Observer
Guest

The unprincipled focus on “financial and organizational success” by sucking up to a dictator doesn’t ensure long term survival. Regimes come and go, the people remain and their next actions will be influenced by the established image. And by simplistic implication this may be towards all Jews. History offers countless examples.

Farkas
Guest

Sure, Chabad/EMIH is growing: over the past 29 years, it has grown from two persons (the Chabad missionary Oberlander and his wife) to around 200 adherents today, but whether this could be called a dynamic growth is somewhat of a moot point.

I think that Chabad/EMIH would have to get up very early in the morning to make even the slightest dent in the utter indifference and profound secularism of the vast majority of Hungarians of Jewish decent – try as they may.

As we would say here in Australia, the whole Chabad project in Hungary is a w*nk, and they are well and truly pi**ing in the wind in the good ol’ Carpathian Basin.

Sorry for the vulgarity, but I think it is more than apt in this instance.

:-)))

tappanch
Guest

Latest official data: tax year 2016, as of 2017.12.01

Out of 4+ million tax payers, less than a quarter (1046549) people gave 1% of their personal income tax
to one of the 31 churches or religious denominations recognized by the Orban regime.

Catholic Church: 54.85%
Calvinist Church: 21.33%
Lutheran Church: 5.90%

Hare Krishna: 4.19%
Faith (“Hit”) Church: 3.19%
5 Buddhist Denominations:3.06%
Baptist Church: 2.55%

The three recognized Jewish denominations received voluntary support from 10829 taxpayers (1.035%).
(Reform Judaism is not recognized as supportable from this 1%)

MaZsiHiSz (Neolog): 8025 (74.11%)
EMIH (Chabad): 2571 (23.74%)
Orthodox: 233 (2.15%)

tappanch
Guest

2010:
The last tax year before the Reform Jewish congregations (like many other religious denominations) were repressed financially by the Orban government.

2 Reform congregations: 5.54%
Neolog: 76.49%
Chabad: 14.27%
Orthodox: 3.69%

tappanch
Guest

Chabad/Neolog ratio:
tax year:

2004: 11.65%
2005: 11.90%
2006: 16.65%
2007: 18.12%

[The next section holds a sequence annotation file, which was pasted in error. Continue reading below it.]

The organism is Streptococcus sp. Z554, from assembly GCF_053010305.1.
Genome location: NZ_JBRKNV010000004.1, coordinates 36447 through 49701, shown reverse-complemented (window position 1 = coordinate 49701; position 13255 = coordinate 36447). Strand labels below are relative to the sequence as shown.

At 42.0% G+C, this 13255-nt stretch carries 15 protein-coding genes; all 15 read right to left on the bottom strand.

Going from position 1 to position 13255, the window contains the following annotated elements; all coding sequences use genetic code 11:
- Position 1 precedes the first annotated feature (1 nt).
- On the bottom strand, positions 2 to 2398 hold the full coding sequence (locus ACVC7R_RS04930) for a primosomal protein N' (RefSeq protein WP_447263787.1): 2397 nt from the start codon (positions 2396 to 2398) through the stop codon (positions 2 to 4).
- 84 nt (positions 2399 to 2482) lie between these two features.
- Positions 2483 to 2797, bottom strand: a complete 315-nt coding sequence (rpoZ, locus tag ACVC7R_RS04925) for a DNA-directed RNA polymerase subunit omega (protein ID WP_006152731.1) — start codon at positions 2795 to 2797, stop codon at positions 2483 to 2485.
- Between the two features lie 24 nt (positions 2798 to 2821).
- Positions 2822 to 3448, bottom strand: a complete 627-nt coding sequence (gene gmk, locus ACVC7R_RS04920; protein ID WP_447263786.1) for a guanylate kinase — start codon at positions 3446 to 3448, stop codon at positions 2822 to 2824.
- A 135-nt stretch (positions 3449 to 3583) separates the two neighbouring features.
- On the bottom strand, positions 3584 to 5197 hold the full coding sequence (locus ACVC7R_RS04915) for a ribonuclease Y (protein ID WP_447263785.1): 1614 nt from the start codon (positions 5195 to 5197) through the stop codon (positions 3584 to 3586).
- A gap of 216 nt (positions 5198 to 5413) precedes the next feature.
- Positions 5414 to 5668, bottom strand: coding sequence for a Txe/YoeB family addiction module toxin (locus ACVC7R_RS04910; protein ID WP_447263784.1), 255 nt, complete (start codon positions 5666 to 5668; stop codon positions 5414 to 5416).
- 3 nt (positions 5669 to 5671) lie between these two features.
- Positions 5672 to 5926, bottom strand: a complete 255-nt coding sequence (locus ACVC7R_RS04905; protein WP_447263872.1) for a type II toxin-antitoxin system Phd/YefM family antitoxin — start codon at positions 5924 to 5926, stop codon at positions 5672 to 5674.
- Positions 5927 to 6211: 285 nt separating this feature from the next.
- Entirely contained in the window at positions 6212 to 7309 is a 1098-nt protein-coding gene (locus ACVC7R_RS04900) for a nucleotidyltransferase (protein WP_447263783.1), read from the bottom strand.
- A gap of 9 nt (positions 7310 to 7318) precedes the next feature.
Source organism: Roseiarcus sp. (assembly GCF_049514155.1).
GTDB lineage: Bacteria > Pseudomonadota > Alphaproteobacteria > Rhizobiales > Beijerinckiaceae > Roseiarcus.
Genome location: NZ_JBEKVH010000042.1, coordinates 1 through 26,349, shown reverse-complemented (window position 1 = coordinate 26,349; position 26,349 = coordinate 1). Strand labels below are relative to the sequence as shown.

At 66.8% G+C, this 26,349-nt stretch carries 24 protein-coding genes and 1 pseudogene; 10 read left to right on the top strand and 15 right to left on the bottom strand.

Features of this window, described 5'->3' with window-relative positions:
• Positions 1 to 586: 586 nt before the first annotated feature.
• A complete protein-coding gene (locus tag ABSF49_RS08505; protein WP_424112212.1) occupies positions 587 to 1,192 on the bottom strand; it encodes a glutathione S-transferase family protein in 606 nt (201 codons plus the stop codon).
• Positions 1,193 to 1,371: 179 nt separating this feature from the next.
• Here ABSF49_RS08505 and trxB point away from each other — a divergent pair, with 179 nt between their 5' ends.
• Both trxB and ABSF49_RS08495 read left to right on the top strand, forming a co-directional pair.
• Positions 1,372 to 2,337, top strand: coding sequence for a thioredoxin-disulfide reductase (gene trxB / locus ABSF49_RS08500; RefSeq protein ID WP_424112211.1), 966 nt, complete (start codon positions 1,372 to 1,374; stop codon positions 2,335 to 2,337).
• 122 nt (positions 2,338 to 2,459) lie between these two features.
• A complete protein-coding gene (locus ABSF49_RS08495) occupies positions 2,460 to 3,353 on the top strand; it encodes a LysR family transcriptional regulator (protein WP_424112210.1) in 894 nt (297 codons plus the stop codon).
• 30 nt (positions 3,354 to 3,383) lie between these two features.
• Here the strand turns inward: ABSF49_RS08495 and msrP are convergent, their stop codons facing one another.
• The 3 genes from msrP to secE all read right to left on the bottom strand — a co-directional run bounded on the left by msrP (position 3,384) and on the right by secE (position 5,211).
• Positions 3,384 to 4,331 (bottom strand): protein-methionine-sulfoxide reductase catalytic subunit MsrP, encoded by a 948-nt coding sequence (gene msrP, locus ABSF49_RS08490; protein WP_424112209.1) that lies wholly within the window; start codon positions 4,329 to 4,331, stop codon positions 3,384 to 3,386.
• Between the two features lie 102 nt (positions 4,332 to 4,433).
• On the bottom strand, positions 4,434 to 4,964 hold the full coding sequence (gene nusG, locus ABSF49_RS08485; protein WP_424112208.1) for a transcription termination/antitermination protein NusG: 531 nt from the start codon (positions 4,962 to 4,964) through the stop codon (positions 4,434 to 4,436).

2008: 18.42%
2009: 19.71%
2010: 18.31%

2011: 21.02% (Reform Judaism is no longer entitled to this 1%)
2012: 22.87%
2013: 20.89%
2014: 25.92%
2015: 38.40%
2016: 32.04%

Farkas
Guest
Very well put, Éva, short and to the point. Mazsihisz (The Federation of Jewish Congregations in Hungary) is the umbrella organisation of the three time-honoured Jewish “denominations” in Hungary – Hungarian Neolog, Hungarian Orthodox and Hungarian Status Quo Ante – whose roots go back to the period immediate after the emancipation of Jews in Hungary in 1867. The Neolog and the Status Quo Ante are not recognised as Jewish by the Chief Rabbinate of Israel – the sole arbiter in Israeli law of who is a Jew and who is not – similar to the non-recognition as Jewish, by the Chief Rabbinate, of the American Conservative, Reform and Reconstructionist movements either. The Chief Rabbinate of Israel is of course firmly in the grip of ultra-orthodox fundamentalists, for political reasons that go back to 1949, when Ben Gurion made a dreadful deal with the ultra-orthodox, which secular Israeli Jews have been bitterly rue-ing ever since. Chabad is a Jewish missionary cult based in the USA, and EMIH (United Hungarian Israelite Congregation) is its Hungarian subsidiary. Its origins were in eighteenth century Russia and it never had any presence whatsoever in Hungary until it suddenly appeared there around the time of the… Read more »